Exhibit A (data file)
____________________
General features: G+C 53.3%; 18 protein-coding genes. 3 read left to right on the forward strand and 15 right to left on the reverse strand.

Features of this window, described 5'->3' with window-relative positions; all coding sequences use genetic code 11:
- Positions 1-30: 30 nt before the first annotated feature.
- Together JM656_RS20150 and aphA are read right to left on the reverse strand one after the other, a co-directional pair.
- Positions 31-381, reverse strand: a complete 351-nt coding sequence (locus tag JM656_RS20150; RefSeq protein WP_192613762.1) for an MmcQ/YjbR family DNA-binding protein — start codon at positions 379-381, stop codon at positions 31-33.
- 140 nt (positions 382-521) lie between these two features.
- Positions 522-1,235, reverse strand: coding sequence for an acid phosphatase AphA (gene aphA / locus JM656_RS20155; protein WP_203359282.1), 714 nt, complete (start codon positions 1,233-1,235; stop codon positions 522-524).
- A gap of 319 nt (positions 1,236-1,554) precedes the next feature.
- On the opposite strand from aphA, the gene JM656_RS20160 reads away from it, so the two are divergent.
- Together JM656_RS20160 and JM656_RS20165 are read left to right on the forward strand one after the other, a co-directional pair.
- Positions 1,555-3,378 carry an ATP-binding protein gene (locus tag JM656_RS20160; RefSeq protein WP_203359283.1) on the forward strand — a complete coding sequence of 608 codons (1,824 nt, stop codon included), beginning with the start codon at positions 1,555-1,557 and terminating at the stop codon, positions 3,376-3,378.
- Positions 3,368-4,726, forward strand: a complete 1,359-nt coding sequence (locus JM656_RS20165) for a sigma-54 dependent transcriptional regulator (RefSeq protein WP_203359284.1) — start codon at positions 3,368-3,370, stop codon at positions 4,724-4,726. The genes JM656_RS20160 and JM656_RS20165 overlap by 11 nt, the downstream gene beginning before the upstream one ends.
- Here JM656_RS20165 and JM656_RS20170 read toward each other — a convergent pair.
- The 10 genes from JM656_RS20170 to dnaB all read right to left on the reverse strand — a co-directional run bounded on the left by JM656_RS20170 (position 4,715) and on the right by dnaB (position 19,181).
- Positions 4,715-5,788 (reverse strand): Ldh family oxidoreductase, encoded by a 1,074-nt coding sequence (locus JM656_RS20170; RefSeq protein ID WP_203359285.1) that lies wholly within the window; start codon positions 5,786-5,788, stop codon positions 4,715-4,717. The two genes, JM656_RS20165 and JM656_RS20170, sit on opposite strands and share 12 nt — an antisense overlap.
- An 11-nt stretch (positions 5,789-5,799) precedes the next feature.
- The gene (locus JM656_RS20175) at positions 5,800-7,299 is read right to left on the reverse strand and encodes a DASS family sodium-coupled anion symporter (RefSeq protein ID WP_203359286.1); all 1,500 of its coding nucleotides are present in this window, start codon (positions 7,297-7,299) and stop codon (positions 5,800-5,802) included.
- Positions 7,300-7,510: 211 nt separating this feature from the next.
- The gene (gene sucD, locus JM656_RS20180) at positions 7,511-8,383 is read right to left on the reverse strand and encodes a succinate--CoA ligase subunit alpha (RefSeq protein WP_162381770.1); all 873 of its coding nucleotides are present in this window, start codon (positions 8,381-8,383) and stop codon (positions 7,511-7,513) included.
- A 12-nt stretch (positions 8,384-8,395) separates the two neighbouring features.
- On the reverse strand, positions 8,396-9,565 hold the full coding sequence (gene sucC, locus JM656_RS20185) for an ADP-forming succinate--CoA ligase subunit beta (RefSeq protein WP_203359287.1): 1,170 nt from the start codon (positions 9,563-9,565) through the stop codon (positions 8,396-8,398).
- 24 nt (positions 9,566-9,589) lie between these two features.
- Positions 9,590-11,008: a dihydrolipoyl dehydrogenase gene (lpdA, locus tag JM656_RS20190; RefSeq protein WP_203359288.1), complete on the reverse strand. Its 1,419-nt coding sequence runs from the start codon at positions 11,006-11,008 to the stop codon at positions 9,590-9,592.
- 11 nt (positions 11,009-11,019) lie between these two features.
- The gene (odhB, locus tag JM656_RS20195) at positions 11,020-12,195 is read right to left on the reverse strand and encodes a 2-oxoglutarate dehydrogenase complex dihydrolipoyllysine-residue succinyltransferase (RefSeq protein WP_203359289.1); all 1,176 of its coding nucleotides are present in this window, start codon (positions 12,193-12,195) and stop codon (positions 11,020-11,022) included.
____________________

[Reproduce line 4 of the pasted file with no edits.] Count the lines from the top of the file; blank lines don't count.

- Together JM656_RS20150 and aphA are read right to left on the reverse strand one after the other, a co-directional pair.